I was reading my daily news sites, and when I got to the Wyoming section of my reading list, I realized that today was the ten year anniversary of an event that had an important impact on my life.
Ten years ago, during my freshman year at the University of Wyoming, Matthew Shepard was tied to a fence post outside of Laramie, beaten, and left to die. He was discovered the next day, still alive, but tragically he did not survive his injuries and died in a coma a few days later.
The reason most commonly given for the attack was the fact that Shepard was gay. His kidnappers/attackers had offered him a ride home from a local bar, and then turned on him, pistol whipped him, stole his shoes, and abandoned him.
In Laramie, the reaction to the killing was generally outrage. I remember a newcast where a hardened old cowboy took off his hat, shook his head, and said “That’s not the way we do things in Wyoming.”
One month into my education at UW, the quiet town of Laramie was turned on its head. Several opposition groups (some representing activist churches) protested loudly and spread messages of hate. One of my honors classes took time to discuss the events, to try to see what had happened from several points of view. Many in the community, including myself, wore yellow cloth armbands with three green circles on them to show that we supported tolerance, not hate.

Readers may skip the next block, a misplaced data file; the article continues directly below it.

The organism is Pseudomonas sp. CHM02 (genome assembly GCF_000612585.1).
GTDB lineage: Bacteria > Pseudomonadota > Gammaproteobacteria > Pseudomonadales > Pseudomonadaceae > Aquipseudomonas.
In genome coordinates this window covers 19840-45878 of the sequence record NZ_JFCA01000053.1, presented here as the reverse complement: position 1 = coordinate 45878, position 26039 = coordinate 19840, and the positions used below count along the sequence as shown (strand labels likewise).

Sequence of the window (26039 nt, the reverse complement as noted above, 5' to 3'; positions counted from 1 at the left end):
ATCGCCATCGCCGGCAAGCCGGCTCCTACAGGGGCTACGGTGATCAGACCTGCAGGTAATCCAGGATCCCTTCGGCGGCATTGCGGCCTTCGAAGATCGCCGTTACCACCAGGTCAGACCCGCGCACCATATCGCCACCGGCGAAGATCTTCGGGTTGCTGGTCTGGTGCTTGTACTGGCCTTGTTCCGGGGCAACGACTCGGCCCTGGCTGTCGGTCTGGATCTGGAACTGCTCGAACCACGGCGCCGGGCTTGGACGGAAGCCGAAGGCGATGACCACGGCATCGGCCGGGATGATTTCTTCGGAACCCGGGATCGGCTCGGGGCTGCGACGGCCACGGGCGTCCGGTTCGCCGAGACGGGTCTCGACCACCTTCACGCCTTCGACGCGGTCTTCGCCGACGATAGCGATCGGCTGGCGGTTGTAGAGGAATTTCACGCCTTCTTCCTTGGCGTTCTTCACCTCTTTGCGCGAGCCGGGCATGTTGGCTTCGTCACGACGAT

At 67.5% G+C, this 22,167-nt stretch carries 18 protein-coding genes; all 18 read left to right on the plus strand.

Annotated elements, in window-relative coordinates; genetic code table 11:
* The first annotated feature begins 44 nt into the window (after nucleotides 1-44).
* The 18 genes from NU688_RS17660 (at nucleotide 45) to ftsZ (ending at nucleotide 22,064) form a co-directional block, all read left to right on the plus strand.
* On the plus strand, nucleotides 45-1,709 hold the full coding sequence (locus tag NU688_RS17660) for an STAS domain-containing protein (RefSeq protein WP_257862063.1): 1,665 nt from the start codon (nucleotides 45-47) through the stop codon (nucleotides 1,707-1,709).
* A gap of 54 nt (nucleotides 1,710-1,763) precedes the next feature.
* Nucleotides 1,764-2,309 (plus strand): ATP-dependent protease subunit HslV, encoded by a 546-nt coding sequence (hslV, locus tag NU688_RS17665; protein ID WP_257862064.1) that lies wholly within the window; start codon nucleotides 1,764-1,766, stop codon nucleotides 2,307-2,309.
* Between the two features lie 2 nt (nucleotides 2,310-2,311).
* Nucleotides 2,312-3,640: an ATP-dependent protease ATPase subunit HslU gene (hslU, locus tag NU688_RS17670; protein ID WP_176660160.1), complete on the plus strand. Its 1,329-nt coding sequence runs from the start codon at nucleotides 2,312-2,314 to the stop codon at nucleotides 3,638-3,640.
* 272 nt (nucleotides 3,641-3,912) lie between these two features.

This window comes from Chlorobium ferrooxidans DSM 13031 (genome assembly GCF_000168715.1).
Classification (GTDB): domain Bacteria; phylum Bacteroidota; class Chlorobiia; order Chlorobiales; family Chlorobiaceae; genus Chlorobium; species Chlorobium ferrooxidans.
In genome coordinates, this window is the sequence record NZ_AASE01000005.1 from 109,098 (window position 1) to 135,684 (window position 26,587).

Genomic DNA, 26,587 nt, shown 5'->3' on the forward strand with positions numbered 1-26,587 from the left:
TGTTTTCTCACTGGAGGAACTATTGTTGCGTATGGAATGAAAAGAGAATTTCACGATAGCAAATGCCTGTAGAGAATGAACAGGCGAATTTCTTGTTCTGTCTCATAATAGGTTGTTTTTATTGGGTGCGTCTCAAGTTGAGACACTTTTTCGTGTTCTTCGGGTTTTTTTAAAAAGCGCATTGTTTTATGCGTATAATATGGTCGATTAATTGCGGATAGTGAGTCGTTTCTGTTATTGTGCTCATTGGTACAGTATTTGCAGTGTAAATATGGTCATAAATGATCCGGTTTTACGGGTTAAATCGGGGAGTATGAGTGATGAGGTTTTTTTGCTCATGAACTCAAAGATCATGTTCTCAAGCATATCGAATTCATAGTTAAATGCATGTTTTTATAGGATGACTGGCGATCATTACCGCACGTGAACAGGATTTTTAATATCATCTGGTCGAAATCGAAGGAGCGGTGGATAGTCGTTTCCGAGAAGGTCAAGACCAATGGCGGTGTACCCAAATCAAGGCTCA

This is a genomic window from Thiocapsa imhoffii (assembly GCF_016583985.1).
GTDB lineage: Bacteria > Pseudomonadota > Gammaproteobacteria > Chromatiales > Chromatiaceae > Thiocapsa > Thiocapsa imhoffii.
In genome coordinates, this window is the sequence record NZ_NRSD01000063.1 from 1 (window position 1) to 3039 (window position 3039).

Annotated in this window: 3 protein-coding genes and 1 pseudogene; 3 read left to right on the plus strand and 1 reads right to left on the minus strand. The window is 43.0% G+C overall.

It was a chance for me to reflect on what it meant to be Mormon. The saints had been victims of hate and violence a century and a half before. Christ spread the message of tolerance, love for all, and hope. I had seen outpourings of hope and love, but had also seen the dangers of taking religious beliefs too far.
The events of a decade ago have moved me to be more tolerant… to take a moment to remember that Jesus said love everyone, to treat them kindly too. Even if I don’t share belief or value systems, even if I find those beliefs and values repugnant, I try to remember there is a person underneath and that they have value.
Matthew Shepard changed me. I hope that we all can all be changed for the better by the tragedy of Matthew Shepard.